d[C]/dt = k-1[AC] – k1[A][C]
d[AC]/dt = k1[A][C] – k-1[AC] – kcat[AC]
d[C*]/dt = kcat[AC]
Journal of Cell Science 126 (9) 1914
Journal of Cell Science
Wiring diagrams matter more than the gauge of
An important class of network models involves those that encode
the elementary chemical reactions and transport processes
underlying signal transduction (Aldridge et al., 2006). These
chemical-kinetic models (also called physicochemical models,
comprised of dozens to hundreds of rate equations that describe
how signalling molecules change as a function of others (Box 1).
Each rate equation requires several rate parameters (also called
kinetic constants), which capture how avidly an enzyme acts
upon its substrate, how fast a protein moves from one location to
another in the cell, and how quickly a protein is synthesised or
degraded. Some rate parameters can be gleaned from earlier
biochemical studies that quantified isolated reactions in a test
tube. However, chemical-kinetic models will also have a
substantial number of rate parameters that must be calibrated to
a particular training dataset.
To a cell biologist, this may look like cheating. For example,
you cannot take a microscope image and scale different regions
unevenly to get the picture that you want (Rossner and Yamada,
2004). However, the analogy is flawed, because it assumes that
virtually any picture (i.e. model output) can be achieved with the
free parameters. We now know that this assumption is generally
untrue, as most individual parameters are not leveraged to define
the computed network response (Gutenkunst et al., 2007). Indeed,
one routinely finds that most rate parameters can change over
several orders of magnitude without substantially affecting the
model output (Bentele et al., 2004; Chen et al., 2009; Nakakuki
et al., 2010).
If specific model parameters do not matter so much, then what
does? Over the years, various chemical-kinetic models have
converged upon a common answer: network wiring (Craciun
et al., 2006; Feinberg, 1987; Feinberg, 1988). It turns out that the
particular combination of feedbacks and crosstalk circuits
profoundly influences the behaviour of a signalling network as
a dynamic system (Altan-Bonnet and Germain, 2005; Lander
et al., 2002; Santos et al., 2007). The systems-level functions of
many biologically recurring network configurations have been
studied in detail (Brandman et al., 2005; Chau et al., 2012;
Mangan and Alon, 2003; Tsai et al., 2008). The thematic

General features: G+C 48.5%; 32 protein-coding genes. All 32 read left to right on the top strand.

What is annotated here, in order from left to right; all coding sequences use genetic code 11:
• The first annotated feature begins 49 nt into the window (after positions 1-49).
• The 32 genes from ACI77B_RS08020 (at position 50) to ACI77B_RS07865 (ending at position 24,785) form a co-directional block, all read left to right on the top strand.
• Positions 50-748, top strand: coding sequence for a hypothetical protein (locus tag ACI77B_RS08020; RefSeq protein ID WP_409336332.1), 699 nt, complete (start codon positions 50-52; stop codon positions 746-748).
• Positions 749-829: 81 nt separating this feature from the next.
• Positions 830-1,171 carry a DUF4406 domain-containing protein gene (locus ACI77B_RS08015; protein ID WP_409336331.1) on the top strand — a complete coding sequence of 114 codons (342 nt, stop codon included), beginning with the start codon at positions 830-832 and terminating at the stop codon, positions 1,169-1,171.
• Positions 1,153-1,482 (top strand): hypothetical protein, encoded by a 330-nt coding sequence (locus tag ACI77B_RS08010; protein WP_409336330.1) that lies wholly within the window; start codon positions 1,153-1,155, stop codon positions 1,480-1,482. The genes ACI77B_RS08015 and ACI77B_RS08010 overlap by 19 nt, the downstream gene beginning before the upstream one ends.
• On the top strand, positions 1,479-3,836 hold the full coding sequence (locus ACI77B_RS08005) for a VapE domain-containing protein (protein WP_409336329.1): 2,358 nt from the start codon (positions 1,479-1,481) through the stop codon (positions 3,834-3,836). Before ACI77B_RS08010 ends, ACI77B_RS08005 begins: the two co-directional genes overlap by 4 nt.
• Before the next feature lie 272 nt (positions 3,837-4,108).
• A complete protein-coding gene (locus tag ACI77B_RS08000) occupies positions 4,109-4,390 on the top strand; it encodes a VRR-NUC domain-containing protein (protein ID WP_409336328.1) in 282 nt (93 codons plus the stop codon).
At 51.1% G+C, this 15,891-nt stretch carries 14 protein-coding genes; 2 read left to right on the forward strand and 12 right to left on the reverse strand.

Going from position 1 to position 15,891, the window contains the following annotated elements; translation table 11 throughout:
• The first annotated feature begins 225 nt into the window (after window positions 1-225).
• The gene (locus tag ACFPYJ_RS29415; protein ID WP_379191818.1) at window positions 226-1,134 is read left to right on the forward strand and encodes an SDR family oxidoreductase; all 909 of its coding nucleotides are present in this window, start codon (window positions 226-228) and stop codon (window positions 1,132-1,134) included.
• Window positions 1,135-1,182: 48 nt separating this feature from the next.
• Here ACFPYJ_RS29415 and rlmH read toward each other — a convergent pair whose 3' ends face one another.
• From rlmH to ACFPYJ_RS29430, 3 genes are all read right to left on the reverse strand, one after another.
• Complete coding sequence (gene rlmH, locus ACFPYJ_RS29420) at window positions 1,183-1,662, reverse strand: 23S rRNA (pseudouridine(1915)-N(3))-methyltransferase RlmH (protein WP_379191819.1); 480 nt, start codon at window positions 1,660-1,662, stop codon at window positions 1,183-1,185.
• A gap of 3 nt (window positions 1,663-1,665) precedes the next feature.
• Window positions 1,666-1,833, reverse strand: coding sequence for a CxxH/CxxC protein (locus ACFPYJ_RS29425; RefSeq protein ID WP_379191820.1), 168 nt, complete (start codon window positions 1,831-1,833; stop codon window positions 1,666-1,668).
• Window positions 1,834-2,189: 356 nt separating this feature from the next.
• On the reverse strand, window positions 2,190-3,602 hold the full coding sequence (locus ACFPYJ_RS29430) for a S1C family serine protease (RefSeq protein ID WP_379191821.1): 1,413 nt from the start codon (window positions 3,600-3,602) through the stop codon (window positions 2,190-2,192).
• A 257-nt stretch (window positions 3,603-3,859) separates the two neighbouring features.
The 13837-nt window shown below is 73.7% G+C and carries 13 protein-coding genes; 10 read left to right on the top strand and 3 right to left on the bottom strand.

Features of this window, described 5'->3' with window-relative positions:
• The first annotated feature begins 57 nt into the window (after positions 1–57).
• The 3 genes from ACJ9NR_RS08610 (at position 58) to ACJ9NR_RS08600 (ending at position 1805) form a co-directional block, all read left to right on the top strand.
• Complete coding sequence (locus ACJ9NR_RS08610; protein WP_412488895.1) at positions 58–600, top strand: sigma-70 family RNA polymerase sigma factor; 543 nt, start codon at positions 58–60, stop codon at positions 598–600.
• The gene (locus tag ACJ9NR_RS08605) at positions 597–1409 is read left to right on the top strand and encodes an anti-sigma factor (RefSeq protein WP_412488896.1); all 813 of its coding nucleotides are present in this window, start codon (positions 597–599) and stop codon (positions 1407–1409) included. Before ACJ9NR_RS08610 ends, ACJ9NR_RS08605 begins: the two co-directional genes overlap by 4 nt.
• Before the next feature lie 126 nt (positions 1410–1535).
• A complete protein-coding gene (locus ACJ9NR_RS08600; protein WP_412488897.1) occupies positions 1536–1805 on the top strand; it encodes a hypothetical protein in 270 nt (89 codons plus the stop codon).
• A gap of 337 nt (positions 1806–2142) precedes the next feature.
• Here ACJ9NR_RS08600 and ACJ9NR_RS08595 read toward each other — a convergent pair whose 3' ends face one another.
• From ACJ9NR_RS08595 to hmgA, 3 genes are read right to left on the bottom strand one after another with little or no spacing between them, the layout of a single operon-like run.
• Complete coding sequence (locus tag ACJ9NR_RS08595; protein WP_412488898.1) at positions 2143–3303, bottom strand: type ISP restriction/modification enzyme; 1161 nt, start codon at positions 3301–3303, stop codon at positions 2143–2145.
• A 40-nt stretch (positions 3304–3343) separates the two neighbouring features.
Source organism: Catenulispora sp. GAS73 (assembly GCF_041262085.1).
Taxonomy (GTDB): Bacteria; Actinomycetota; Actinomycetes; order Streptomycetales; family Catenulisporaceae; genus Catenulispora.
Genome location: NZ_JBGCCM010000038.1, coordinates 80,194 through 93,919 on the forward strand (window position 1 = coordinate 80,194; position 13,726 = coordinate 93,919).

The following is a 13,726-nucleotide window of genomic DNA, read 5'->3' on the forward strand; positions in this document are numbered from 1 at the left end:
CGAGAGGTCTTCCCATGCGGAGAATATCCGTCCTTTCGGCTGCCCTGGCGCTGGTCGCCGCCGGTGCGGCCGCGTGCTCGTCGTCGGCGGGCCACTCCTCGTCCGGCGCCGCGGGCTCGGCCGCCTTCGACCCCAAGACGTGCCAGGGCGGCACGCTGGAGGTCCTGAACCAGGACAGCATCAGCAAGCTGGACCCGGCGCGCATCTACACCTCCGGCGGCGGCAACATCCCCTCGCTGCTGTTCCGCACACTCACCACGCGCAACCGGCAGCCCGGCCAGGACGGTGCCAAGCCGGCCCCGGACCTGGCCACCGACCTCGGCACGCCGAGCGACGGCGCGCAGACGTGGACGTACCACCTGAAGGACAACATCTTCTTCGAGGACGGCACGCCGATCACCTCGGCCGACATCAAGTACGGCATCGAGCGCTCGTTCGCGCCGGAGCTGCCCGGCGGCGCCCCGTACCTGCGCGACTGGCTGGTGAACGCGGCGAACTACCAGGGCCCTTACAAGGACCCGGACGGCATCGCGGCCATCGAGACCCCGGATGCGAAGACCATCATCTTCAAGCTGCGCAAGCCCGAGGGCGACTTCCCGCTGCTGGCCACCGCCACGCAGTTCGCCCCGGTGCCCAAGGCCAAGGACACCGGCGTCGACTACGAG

importance of wiring is now so recognised that it has been
suggested as a tool for discriminating between competing models
(Harrington et al., 2012; Kuepfer et al., 2007). Models have even
proposed theoretical feedback regulators that have not yet been
identified but must exist in order to reconcile the observed
network dynamics with current knowledge (Nakakuki et al.,
2010). The implication is that we should take great care in
defining the core topology of a signalling network first;
thereafter, we can simply hone in on the handful of rate
processes that exert the greatest leverage on system performance.
Alternatively, there are other modelling formalisms that require
only the topology and a qualitative sense of how proteins and
pathways are logically related (Box 2).
Specific perturbations have complex
Because of the network wirings of biology, there is really no such
thing as a specific perturbation. Signalling networks are so
interconnected that primary targets give rise to secondary effects
and adaptation, which grow to dominate the system over time
(Araujo et al., 2007;Fritsche-Guenther et al.,2011). This isterrible
for biological intuition; for instance, inhibiting Raf or MEKs
should neverleadtohyperactivation ofERKs,butbothdo(Duncan
et al., 2012; Hatzivassiliou et al., 2010; Poulikakos et al., 2010).
modelling have made headway toward deciphering one type of
adaptation: the secondary waves of autocrine signalling triggered
by environmental stimuli. Models of the NF-kB pathway were
used to show that the particular signalling dynamics induced by
bacterial LPS are caused by autocrine synthesis and release of
TNF (Covert et al., 2005; Werner et al., 2005). Modelling the
host-cell response to virus infection also revealed a central role
for NF-kB via autocrine TNF (Garmaroudi et al., 2010),
indicating an innate anti-pathogen response. By statistically
modelling a large TNF-signalling dataset in epithelial cells, we
found that TNF sets off a contingent cascade of multiple
autocrine factors, including TGFa and IL1-family ligands (Janes
et al., 2006). Interestingly, although the individual TNF-induced
interconnectedness and magnitude of autocrine signalling is
highly lineage specific (Cosgrove et al., 2008; Janes et al., 2006).
This suggests a mechanism whereby cell-specific responses to
environmental cues are tuned by the precise signature of
secondary autocrine factors (Amit et al., 2007; Miller-Jensen
et al., 2007; Shvartsman et al., 2002a). The iterative, time-
dependent, and spatial components of autocrine signalling have
provided ample opportunities for network modelling and will
continue to do so (Batsilas et al., 2003; Joslin et al., 2010;